Moving forward, traditional measures such as two-factor authentication, which is one of the foundations for e-prescribing and password safety, will continue to be important. However, we’re seeing an increased need for employee training, throughout all levels of an organization, that’s centered on how to keep both data and networks safe. As threats from ransomware attacks continue to hit healthcare hard, a robust, holistic security program is essential. Ransomware now tops the list of threats to data security for healthcare, followed by advanced persistent threat (APT) attacks and phishing attacks, making security a major stress inducer for CIOs in 2017.
Know that once one ransomware method makes headlines, new malignant techniques will evolve. Consider the recent WannaCry attacks on Windows-based operating systems. Conduct a full network assessment to identify any devices or servers operating from outdated Windows OS or missing the MS17-010 security patch. Work with vendors to implement validated security patches with full process documentation aligning with set risk mitigation processes.
4. Talent management and retention. According to the fifth annual Health IT Industry Outlook Survey, eight out of 10 healthcare organizations struggle with finding qualified health IT support, stemming from issues with budgetary limits (44 percent) and a lack of qualified, experienced candidates (43 percent). The health IT talent pool is limited, especially as care standards advance, requiring IT staff whose expertise spans clinical, financial and operational capabilities.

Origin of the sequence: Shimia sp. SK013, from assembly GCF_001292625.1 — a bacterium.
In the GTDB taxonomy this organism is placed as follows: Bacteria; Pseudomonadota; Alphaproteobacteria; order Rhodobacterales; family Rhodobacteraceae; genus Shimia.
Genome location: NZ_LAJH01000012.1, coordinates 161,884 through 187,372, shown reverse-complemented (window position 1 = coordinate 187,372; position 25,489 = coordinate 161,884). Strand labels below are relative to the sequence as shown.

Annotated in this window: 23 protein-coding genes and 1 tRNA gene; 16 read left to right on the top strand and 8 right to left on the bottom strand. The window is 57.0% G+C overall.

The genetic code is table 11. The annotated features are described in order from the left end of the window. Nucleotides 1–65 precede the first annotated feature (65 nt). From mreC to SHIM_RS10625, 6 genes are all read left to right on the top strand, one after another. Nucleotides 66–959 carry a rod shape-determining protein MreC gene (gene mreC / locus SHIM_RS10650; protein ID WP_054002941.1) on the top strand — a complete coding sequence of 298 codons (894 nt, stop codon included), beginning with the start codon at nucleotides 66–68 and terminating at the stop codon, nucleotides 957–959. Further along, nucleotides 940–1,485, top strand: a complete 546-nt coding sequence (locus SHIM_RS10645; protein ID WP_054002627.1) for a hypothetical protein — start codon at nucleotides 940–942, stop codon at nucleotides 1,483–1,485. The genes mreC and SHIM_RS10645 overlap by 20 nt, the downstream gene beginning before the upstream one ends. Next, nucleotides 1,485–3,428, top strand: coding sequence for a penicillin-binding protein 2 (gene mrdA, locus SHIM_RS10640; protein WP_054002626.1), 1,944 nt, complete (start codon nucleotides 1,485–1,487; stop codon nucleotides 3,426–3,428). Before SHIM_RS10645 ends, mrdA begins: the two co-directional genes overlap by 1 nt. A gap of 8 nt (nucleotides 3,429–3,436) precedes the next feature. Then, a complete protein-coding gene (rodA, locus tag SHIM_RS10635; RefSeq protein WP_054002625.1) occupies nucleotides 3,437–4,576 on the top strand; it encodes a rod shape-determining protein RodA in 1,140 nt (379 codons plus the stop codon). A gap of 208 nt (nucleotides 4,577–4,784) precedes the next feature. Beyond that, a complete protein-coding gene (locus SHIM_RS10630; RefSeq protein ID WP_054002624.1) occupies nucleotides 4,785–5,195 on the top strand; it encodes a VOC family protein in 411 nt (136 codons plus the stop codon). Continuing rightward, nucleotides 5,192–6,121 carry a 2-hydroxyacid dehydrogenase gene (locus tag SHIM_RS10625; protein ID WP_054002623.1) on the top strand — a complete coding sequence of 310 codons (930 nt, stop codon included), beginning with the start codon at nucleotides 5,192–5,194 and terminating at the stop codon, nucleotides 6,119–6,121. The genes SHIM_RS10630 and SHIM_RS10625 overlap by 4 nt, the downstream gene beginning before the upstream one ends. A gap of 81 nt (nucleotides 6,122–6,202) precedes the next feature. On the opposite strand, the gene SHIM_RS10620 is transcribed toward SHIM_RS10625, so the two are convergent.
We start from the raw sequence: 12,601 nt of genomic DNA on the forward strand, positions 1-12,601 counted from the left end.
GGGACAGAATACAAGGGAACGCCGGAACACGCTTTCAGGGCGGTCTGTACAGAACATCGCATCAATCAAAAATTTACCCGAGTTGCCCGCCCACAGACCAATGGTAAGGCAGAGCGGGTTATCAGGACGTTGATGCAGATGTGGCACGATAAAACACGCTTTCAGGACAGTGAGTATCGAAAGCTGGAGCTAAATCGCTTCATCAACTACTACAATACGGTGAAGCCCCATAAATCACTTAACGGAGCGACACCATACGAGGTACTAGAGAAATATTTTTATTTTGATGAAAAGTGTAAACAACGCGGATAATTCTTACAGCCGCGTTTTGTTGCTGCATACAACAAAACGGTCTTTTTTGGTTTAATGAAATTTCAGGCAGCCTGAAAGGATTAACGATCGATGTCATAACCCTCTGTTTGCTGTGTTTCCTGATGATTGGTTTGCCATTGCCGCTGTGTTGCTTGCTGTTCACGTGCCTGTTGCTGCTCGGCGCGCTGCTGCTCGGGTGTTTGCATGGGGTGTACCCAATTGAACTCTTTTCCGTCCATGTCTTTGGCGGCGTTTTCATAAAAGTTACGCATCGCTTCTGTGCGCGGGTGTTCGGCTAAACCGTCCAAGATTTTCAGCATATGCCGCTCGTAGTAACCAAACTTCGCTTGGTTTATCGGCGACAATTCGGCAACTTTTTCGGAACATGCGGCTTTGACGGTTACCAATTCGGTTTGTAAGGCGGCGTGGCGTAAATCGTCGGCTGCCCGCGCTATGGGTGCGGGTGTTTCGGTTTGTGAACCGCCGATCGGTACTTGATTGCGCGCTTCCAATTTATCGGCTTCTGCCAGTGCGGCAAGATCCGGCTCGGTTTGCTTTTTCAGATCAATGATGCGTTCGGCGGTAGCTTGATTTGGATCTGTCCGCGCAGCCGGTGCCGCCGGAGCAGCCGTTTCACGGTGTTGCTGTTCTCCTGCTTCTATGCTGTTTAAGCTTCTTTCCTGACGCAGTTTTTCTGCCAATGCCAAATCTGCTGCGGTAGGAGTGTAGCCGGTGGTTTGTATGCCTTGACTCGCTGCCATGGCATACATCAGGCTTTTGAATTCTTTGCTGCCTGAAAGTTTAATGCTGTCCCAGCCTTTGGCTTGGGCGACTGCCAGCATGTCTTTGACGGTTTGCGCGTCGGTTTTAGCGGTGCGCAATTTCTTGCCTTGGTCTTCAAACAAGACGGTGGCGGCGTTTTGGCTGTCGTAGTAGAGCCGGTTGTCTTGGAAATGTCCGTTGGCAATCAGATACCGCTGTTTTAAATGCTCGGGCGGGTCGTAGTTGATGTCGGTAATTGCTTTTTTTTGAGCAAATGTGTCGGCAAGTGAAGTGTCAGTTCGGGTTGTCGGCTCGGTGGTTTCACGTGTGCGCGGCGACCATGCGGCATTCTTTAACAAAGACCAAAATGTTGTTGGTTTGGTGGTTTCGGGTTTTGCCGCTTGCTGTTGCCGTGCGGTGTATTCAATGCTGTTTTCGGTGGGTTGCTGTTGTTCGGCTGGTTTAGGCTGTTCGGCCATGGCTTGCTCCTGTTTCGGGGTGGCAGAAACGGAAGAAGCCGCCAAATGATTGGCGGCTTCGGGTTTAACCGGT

Areas like analytics and security present competing projects across sectors, driving up cost and forcing CIOs to look at creative ways to attract and keep talent. IT leaders must better utilize flexible scheduling models, remote work opportunities and incentives built into performance metrics to attract the right talent for key staff positions. CIOs must also set effective work culture, showing staff engagement from the top down, utilizing internal training and recognition programs with strong communication channels. Staff need to feel their work is valued, relevant and impactful toward personal career progress and overall organizational goals. Finding and keeping quality talent will prove to be an area that can propel or hinder an organization’s success moving forward.
As patient expectations advance in a more consumer-driven healthcare market, CIOs stand at the helm of the overworked IT department, gathering, maintaining and utilizing data for more effective patient care and hospital operational efficiency. In their progressing leadership role, CIOs must constantly assess trends in value-based reimbursement, analytics, security and IT staffing to best serve patient communities and establish solid footing for provider organizations in the future.
Dan O’Connor, R.N., is vice president of client relations of Stoltenberg Consulting with 19 years’ experience in healthcare and clinical informatics. His areas of expertise include strategic and project planning, clinical transformation and workflow design and IT management and budgeting.